Judge grants probation in Joplin home-invasion case

Bradley Powell

A judge granted a 23-year-old Joplin man a suspended sentence in a home-invasion robbery attempt involving his firing of a handgun when he was unable to get the occupants to hand over any money.

Circuit Judge David Mouton assessed Bradley D. Powell seven years on a conviction for first-degree burglary at a sentencing hearing in Jasper County Circuit Court but suspended execution of the sentence and placed him on supervised probation for five years in lieu of a prison term.

Powell tried to rob two young men, Marquon K. Fantroy-Pullum and Adam T. Grover, on May 8 of this year by kicking in the front door of their residence in the 1800 block of South Indiana Avenue and entering the home armed with a handgun and demanding money. Police say the occupants knew Powell and recognized his voice despite the mask he was wearing and later identified him to officers. He was arrested about 13 minutes after the failed robbery attempt.

Powell pleaded guilty to the burglary charge Sept. 16 in a plea agreement dismissing related charges of first-degree robbery and armed criminal action, and capping the sentence he might receive at no more than seven years. He was facing up to 15 years on the burglary count and even more prison time had he been convicted of first-degree robbery.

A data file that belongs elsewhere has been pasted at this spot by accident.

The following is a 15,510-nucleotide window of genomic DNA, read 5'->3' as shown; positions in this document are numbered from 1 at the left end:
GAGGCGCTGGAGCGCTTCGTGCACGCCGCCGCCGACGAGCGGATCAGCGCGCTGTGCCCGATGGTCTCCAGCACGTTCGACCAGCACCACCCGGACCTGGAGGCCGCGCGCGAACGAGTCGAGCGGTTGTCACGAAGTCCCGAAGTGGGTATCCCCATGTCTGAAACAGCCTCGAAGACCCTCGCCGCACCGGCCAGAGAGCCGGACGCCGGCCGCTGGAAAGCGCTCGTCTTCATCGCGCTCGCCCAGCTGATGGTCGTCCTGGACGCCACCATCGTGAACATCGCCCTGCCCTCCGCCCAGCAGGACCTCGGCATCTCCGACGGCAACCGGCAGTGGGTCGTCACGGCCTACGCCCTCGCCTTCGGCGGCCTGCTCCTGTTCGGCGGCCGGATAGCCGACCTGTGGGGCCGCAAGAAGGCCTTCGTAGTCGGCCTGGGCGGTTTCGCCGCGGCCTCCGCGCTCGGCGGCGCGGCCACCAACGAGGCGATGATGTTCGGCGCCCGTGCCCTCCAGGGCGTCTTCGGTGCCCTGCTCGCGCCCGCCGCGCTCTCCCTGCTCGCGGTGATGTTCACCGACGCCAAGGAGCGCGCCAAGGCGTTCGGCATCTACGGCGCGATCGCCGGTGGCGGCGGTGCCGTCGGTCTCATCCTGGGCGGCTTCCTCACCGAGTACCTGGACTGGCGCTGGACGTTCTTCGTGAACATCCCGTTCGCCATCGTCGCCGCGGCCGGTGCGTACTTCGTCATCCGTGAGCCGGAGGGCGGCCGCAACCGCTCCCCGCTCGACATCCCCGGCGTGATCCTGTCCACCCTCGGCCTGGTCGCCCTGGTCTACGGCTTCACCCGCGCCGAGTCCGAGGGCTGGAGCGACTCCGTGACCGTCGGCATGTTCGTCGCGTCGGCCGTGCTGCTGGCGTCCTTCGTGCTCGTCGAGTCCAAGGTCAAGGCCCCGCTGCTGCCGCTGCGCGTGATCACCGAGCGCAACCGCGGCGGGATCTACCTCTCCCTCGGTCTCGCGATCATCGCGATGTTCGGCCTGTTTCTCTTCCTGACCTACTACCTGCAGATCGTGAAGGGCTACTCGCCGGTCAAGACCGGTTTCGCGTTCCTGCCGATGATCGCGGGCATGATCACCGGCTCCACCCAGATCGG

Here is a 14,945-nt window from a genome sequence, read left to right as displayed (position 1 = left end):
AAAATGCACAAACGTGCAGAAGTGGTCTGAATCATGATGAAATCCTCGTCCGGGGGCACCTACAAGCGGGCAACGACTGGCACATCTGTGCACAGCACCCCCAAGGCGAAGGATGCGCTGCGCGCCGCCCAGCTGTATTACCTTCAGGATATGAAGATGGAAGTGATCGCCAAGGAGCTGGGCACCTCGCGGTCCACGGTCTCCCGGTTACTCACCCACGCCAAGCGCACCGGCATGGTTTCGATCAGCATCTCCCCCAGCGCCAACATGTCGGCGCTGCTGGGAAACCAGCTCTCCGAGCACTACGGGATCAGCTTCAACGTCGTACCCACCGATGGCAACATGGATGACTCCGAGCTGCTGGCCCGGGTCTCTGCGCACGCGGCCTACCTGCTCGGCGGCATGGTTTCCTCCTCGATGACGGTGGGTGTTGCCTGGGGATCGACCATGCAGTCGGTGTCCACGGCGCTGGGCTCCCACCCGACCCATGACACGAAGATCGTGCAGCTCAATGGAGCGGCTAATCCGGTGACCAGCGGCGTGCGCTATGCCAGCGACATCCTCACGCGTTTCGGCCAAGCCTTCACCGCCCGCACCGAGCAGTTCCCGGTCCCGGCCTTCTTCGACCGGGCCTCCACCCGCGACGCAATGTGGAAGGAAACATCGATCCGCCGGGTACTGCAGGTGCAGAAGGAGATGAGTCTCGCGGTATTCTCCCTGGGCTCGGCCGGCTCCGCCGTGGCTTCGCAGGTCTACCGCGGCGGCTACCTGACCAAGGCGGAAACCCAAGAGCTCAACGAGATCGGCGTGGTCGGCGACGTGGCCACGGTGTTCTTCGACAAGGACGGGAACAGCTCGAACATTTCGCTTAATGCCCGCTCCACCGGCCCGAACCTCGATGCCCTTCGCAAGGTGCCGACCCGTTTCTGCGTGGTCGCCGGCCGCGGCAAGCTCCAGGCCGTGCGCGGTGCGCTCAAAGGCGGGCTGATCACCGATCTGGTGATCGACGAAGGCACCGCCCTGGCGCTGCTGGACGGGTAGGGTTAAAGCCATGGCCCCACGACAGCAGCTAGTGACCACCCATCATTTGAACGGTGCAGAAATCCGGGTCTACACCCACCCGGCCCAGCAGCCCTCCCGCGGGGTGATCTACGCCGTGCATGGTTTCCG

Nonetheless, public defender Joseph Collier told the judge before sentencing that the possibility his client could be headed to prison with no prior offenses "shocked" him. He said Powell was intoxicated at the time of the robbery attempt and "doesn't really know what happened." The more than six months that Powell has spent in jail awaiting resolution of his case has been more than adequate time for him to see the error of his ways, Collier said.

"No further prison time will help him learn that lesson," the attorney told the judge.

Mouton initially expressed some reservations about whether Powell actually had learned his lesson sufficiently to be granted probation.

"It kind of seems like there's something missing when you later say: 'Well, I was drunk and don't even remember what happened,'" the judge told the defendant.

Mouton commented that it was fortunate no one was injured in the commission of the crime. Ultimately the judge decided to place the defendant on probation with an underlying prison sentence should he fail to keep the conditions of that probation.

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